The Swift Pace of Technology
Most of us take for granted the state of technological innovation we enjoy today. In fact, keeping up with the latest developments is a continuous challenge for individuals and organizations alike. Exploring this topic often makes me think back to when I started in information technology in the late 1970s.
At that time, I was working in the UK and programming on a 512-byte mainframe computer. I wrote COBOL1 in pencil on coding sheets—these then became punch cards and were submitted for a daily compile. Getting to a clean executable could easily take a week, so I worked on 10 to 15 programs simultaneously.
When personal computers first debuted, pundits argued that we didn’t need them. What were we all going to compute? I remember purchasing my first PC in Manhattan and asking the salesperson whether I should invest in the larger 30-megabyte hard drive. He kindly advised against it, stating that no one would ever need so much storage space.
This, of course, took place before Steve Jobs and Bill Gates became celebrities, when a website was where you found a spider, and a bar code meant taking your turn buying a round of drinks. Looking back, what is stunning to me is the geometric growth of the data we store and use to make our everyday lives more efficient and enjoyable. I now have a two-terabyte backup drive at home the size of a paperback book, and a single family photo can easily reach 36 megabytes!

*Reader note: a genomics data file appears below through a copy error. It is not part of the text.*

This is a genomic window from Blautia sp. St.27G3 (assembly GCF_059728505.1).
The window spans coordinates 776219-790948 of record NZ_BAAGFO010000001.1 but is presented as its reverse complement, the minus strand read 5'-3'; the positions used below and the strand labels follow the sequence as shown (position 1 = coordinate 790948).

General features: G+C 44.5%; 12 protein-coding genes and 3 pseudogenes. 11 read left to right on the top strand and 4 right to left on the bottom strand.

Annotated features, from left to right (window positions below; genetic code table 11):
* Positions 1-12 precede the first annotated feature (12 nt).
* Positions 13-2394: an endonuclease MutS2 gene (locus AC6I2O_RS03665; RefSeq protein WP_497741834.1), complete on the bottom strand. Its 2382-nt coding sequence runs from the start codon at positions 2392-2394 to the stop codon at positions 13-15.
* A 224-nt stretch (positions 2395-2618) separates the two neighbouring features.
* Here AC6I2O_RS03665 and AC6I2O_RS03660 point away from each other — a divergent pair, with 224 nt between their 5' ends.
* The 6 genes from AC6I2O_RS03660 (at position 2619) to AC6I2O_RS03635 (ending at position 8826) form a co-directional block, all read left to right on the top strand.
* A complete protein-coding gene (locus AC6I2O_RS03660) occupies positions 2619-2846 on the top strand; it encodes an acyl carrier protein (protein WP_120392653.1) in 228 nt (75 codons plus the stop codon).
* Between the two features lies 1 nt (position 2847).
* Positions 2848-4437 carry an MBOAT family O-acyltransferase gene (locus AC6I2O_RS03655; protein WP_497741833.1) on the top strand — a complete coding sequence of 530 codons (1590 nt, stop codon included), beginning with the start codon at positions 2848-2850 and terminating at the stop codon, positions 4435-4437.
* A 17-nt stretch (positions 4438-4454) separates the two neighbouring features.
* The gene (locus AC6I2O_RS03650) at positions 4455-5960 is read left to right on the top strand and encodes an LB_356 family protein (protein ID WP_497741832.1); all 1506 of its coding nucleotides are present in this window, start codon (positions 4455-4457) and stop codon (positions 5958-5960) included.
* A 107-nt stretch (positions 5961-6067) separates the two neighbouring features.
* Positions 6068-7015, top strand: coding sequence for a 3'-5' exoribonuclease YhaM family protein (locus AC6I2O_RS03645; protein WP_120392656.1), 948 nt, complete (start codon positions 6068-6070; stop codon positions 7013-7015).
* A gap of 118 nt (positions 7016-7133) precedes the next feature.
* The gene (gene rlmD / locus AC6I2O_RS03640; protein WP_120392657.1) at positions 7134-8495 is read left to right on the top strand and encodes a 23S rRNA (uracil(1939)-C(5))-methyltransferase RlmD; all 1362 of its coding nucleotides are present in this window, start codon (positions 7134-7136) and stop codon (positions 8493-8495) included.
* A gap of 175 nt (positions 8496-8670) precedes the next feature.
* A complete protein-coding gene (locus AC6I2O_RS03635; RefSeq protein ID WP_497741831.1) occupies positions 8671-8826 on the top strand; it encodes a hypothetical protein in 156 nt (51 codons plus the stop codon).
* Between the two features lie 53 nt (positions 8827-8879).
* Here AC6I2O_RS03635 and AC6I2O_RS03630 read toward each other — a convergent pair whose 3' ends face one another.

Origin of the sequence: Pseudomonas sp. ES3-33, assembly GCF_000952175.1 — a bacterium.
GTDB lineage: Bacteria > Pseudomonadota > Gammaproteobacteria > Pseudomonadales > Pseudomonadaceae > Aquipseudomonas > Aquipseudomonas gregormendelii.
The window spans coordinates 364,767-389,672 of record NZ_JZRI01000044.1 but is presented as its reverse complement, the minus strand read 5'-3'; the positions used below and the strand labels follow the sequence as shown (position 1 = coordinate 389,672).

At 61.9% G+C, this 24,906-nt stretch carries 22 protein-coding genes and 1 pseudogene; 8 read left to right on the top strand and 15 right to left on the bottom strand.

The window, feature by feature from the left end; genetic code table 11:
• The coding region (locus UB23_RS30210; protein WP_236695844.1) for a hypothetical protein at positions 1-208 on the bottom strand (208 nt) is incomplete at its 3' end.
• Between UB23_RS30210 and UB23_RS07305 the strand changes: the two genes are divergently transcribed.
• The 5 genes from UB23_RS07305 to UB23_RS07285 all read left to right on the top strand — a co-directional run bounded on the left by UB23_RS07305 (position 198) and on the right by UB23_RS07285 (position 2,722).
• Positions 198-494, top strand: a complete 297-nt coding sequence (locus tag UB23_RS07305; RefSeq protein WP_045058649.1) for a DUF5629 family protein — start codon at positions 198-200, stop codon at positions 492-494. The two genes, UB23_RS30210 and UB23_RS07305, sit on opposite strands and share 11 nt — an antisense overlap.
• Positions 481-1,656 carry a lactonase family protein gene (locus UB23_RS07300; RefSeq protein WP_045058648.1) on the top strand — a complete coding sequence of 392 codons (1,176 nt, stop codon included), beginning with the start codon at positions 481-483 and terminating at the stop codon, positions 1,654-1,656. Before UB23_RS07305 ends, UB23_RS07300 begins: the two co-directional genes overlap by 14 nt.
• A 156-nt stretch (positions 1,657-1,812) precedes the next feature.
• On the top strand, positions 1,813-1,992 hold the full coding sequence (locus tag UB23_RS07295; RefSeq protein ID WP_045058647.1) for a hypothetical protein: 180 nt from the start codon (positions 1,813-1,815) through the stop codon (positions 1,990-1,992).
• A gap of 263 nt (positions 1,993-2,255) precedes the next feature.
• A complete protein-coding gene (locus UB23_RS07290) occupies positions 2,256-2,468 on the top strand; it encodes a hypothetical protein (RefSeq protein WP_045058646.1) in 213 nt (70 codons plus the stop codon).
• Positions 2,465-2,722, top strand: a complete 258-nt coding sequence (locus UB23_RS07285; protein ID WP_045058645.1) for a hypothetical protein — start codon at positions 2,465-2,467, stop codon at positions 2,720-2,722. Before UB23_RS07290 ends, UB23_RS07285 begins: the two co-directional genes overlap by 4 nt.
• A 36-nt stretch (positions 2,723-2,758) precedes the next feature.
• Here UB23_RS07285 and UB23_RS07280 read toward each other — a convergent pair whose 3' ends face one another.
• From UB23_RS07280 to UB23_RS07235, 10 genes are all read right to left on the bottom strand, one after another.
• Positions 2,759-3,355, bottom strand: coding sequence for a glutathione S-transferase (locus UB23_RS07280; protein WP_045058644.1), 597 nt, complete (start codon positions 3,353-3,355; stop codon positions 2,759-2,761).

Unsurprisingly, recent advances in mobile and digital technologies are disrupting age-old business models in the banking industry—none more keenly than ones in areas such as peer-to-peer payments and consumer and small business lending. Our banking clients are being challenged to respond and adapt quickly to remain relevant in the financial marketplace. At Monticello, we have been part of the most technologically innovative programs to affect the banking industry in the last five years, including advanced application development in Python, Agile delivery services, analytics and business intelligence solutions, and UI/UX re-engineering projects.
As I have enjoyed this stroll down IT memory lane, I invite you to explore our website to learn how Monticello Consulting can assist your organization with its next complex technological change initiative. We would enjoy the opportunity to partner with your organization and help achieve your vision of success.
 COBOL (common business-oriented language) was introduced in 1959 and is still being used today to maintain legacy mainframes.